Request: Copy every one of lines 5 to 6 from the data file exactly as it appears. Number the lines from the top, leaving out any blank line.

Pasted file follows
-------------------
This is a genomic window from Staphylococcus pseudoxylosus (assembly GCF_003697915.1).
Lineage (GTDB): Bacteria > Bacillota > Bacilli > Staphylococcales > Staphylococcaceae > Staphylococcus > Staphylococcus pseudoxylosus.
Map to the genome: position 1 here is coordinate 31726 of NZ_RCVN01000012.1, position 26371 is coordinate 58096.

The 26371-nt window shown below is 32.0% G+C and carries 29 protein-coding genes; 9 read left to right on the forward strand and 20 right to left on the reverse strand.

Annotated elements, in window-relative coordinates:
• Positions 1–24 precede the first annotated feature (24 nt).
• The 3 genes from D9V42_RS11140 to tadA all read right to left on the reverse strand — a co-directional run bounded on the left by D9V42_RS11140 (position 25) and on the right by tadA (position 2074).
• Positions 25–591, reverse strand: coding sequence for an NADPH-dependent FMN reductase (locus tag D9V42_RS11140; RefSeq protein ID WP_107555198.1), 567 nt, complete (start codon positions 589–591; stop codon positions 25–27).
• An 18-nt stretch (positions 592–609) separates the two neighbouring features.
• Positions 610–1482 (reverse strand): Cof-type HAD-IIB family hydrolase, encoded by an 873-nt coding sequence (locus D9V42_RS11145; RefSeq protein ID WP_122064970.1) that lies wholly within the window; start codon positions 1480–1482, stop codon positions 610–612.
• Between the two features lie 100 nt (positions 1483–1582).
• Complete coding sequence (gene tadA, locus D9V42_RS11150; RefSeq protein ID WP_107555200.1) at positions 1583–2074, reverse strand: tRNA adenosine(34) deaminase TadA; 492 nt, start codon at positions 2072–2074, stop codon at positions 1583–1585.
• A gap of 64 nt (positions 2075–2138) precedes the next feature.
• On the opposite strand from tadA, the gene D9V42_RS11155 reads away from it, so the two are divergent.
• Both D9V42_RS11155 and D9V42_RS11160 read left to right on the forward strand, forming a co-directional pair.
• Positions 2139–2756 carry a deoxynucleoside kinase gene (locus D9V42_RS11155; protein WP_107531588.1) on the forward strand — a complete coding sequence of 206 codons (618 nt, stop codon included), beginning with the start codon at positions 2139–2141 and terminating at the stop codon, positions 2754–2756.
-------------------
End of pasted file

Annotated elements, in window-relative coordinates:
• Positions 1–24 precede the first annotated feature (24 nt).